Tor's First Crowdfunding Campaign
When we launched this first crowd funding campaign, we weren’t sure what would happen. We knew we wanted to diversify our funding sources; crowd funding gives us flexibility to do what we think is most important, when we want to do it. It allows us to fund the development of powerful new privacy tools. Or make the ones we have stronger and more resilient. Or pay for things we need like a funded help desk or an Arabic version of our web site.
But we didn’t know if people who like Tor would actually invest in our independence.
Now we do.
Together, our community has contributed $205,874 from 5,265 people to support Tor in this first crowdfunding campaign. We are so excited.
What we’ve seen, we think, is our community in action—our whole community finding ways to support us—by making a donation, or by sending us a bug bounty as GitHub hackers did. By making a matching donation, or just pinging their friends to help out.
Following our theme "This Is What a Tor Supporter Looks Like," you sent in photos of yourselves in Tor t-shirts doing back bends or teaching your daughters how to use Tor browser, or covering your face to preserve your anonymity but trumpet your support for Tor.
You sent fundraising notes to giant email lists. You tweeted screenshots of your donations. You bragged about your Tor relays (thank you) to inspire others. Some of you pointed out that Tor has saved your life.
The international Tor community rose up to support Tor’s independence in every way it could think of. And independence is power. Power to defend the rights of human rights activists. Power to defend the privacy of all of us.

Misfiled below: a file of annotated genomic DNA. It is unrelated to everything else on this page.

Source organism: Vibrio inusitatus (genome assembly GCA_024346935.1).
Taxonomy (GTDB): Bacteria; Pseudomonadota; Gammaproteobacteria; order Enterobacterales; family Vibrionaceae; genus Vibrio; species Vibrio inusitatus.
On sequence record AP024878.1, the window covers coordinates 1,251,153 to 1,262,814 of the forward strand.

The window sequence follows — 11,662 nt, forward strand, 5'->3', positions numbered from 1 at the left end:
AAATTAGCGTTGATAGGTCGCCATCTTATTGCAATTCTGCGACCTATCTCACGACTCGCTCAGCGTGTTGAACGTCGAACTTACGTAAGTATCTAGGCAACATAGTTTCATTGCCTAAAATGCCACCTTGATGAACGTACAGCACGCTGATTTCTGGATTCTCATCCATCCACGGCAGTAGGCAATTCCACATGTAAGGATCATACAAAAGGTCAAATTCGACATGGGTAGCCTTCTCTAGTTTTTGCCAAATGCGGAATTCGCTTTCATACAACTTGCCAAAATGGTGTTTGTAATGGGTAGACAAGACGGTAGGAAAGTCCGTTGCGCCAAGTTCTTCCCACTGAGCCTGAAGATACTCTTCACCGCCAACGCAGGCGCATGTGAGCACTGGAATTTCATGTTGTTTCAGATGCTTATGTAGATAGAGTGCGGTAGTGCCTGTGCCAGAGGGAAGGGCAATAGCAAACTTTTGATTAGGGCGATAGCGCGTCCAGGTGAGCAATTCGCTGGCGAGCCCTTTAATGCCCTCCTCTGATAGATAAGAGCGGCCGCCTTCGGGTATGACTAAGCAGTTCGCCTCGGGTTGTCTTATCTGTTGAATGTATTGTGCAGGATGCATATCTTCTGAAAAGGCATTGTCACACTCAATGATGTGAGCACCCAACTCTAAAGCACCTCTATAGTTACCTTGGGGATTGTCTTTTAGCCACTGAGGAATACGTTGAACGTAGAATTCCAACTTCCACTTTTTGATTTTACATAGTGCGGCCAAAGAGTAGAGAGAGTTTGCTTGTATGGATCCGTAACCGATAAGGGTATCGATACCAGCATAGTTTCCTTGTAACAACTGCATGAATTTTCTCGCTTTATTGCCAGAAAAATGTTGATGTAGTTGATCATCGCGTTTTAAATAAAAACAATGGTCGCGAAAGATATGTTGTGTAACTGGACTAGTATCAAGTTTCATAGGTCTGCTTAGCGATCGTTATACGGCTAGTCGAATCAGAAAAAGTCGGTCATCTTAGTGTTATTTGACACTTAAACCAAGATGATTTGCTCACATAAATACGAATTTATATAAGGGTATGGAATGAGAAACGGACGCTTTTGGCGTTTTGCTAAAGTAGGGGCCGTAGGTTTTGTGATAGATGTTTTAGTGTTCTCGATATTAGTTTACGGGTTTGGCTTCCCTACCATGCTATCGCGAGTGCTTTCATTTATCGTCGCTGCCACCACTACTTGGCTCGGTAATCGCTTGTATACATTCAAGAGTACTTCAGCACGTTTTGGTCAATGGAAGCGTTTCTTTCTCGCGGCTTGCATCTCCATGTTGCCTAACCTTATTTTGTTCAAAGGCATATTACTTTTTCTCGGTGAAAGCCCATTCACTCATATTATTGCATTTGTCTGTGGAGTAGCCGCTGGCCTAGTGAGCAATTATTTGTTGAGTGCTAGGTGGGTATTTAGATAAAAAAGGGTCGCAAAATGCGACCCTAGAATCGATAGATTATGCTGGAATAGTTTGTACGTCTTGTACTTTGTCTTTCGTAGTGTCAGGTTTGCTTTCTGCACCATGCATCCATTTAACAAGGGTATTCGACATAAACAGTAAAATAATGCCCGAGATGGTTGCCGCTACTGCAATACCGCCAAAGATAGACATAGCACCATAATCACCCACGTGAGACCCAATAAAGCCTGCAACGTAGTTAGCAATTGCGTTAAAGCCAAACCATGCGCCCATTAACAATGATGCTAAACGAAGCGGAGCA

Even though we’re a privacy organization, we found out what a Tor supporter looks like. It's someone who takes action to support their right to privacy.
Our deepest thanks to Tor’s wonderful champions, who put on the T-shirt first and took the plunge to support Tor in our first-ever campaign:
Amanda Palmer and baby Anthony
Rabbi Rob and Lauren Thomas
Daniel Ellsberg and Patricia Marx Ellsberg
By Kate Krauss, for Tor's fundraising team:
Isabela Bagueros, Juris Vetra, Leiah Jansen, Mike Perry, Shari Steele, Sue Gardner, Katherine Bergeron, Nima Fatemi, Sebastian Hahn, Roger Dingledine, Nick Mathewson, Ben Moskowitz, Jacob Appelbaum, Katina Bishop, Colin Childs, and Kate Krauss.
I attempted to donate to Tor via your bitcoin donation page (using Tor). First i got a server timeout page when trying to access the Tor donation page, i refreshed and it appeared, i was given the default option of donating via paypal (no thanks) and went to see what these "other" options were, saw the Bitcoin donation form, upon clicking the bitcoin button i was redirected to cloudflare's obnoxious MiTM captcha page, then after completing that i was redirected to bitpay and was served a 404 - Page not found.
Come. The. F. On.
Yes indeed. This is an example of something we'd like to clean up for future funding campaigns. This one was a great experiment, and also it turned out really well, but there is plenty of room for making things smoother next time.
Another big one was that sometimes Paypal would just give you a blank white page, if you were coming over a few particular Tor exit relays. You could change your circuit and it would work, but a) you have to know to do that, and b) it's super easy to decide to just stop there. I'd like to have more options than just Paypal, or heck, eventually just have our own payment receiving mechanism.
No US non-profit has ever 1) possessed a bitcoin and 2) passed an A-133 audit. I'm not saying it can't be done, but our choice of Bitpay, way back when, was based in large part on the "choose your battles" argument.
Thank you, hadn't realized that part about the audit.
I'm glad the drive overall was a success, and continue to use Amazon Smile to donate to the Tor project that way.
A good example, by the way, of why it is so important that Tor supporters be somewhat aware of the political/legal realities of trying to create a user-supported NGO on US soil. Many problems are created by USG, not by what some insist on trying to interpret as TP ineptitude (which is usually absurd).